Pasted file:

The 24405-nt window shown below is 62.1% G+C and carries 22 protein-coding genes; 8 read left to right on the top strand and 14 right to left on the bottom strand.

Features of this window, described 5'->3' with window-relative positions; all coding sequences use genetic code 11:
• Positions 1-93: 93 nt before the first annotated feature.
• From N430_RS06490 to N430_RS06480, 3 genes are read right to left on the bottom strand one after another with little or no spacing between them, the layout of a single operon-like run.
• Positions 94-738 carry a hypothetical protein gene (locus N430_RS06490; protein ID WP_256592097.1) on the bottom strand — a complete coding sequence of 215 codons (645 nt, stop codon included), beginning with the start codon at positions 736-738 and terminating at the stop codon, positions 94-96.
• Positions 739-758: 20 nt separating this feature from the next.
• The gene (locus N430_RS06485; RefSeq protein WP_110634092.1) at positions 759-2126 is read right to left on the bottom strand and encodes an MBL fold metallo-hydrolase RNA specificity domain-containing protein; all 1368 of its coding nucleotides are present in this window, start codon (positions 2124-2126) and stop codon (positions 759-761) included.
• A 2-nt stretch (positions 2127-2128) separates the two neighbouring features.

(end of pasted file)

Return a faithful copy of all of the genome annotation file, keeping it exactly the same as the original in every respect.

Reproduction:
The 24405-nt window shown below is 62.1% G+C and carries 22 protein-coding genes; 8 read left to right on the top strand and 14 right to left on the bottom strand.

Features of this window, described 5'->3' with window-relative positions; all coding sequences use genetic code 11:
• Positions 1-93: 93 nt before the first annotated feature.
• From N430_RS06490 to N430_RS06480, 3 genes are read right to left on the bottom strand one after another with little or no spacing between them, the layout of a single operon-like run.
• Positions 94-738 carry a hypothetical protein gene (locus N430_RS06490; protein ID WP_256592097.1) on the bottom strand — a complete coding sequence of 215 codons (645 nt, stop codon included), beginning with the start codon at positions 736-738 and terminating at the stop codon, positions 94-96.
• Positions 739-758: 20 nt separating this feature from the next.
• The gene (locus N430_RS06485; RefSeq protein WP_110634092.1) at positions 759-2126 is read right to left on the bottom strand and encodes an MBL fold metallo-hydrolase RNA specificity domain-containing protein; all 1368 of its coding nucleotides are present in this window, start codon (positions 2124-2126) and stop codon (positions 759-761) included.
• A 2-nt stretch (positions 2127-2128) separates the two neighbouring features.